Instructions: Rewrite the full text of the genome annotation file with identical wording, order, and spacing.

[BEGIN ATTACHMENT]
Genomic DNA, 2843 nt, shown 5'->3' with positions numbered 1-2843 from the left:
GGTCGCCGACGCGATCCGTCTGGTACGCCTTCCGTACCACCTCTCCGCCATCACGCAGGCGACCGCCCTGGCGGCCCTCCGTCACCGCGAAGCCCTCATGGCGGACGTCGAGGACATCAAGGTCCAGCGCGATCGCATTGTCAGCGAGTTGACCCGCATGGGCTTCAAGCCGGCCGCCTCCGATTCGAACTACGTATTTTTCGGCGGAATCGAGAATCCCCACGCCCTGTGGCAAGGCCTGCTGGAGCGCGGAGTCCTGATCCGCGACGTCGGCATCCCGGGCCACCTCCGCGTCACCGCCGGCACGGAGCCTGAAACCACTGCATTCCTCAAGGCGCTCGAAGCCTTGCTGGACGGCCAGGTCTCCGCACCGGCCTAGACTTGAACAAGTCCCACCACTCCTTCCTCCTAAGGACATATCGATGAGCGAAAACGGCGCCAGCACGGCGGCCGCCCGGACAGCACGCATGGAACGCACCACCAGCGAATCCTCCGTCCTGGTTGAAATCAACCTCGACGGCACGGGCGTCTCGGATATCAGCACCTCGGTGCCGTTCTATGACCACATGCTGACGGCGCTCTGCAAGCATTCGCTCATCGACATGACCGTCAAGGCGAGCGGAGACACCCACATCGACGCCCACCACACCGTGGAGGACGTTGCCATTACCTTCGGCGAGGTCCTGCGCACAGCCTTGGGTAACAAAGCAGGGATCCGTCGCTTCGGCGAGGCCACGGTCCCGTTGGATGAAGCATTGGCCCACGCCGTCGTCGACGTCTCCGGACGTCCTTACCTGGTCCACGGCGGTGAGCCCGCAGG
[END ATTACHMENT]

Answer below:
Genomic DNA, 2843 nt, shown 5'->3' with positions numbered 1-2843 from the left:
GGTCGCCGACGCGATCCGTCTGGTACGCCTTCCGTACCACCTCTCCGCCATCACGCAGGCGACCGCCCTGGCGGCCCTCCGTCACCGCGAAGCCCTCATGGCGGACGTCGAGGACATCAAGGTCCAGCGCGATCGCATTGTCAGCGAGTTGACCCGCATGGGCTTCAAGCCGGCCGCCTCCGATTCGAACTACGTATTTTTCGGCGGAATCGAGAATCCCCACGCCCTGTGGCAAGGCCTGCTGGAGCGCGGAGTCCTGATCCGCGACGTCGGCATCCCGGGCCACCTCCGCGTCACCGCCGGCACGGAGCCTGAAACCACTGCATTCCTCAAGGCGCTCGAAGCCTTGCTGGACGGCCAGGTCTCCGCACCGGCCTAGACTTGAACAAGTCCCACCACTCCTTCCTCCTAAGGACATATCGATGAGCGAAAACGGCGCCAGCACGGCGGCCGCCCGGACAGCACGCATGGAACGCACCACCAGCGAATCCTCCGTCCTGGTTGAAATCAACCTCGACGGCACGGGCGTCTCGGATATCAGCACCTCGGTGCCGTTCTATGACCACATGCTGACGGCGCTCTGCAAGCATTCGCTCATCGACATGACCGTCAAGGCGAGCGGAGACACCCACATCGACGCCCACCACACCGTGGAGGACGTTGCCATTACCTTCGGCGAGGTCCTGCGCACAGCCTTGGGTAACAAAGCAGGGATCCGTCGCTTCGGCGAGGCCACGGTCCCGTTGGATGAAGCATTGGCCCACGCCGTCGTCGACGTCTCCGGACGTCCTTACCTGGTCCACGGCGGTGAGCCCGCAGG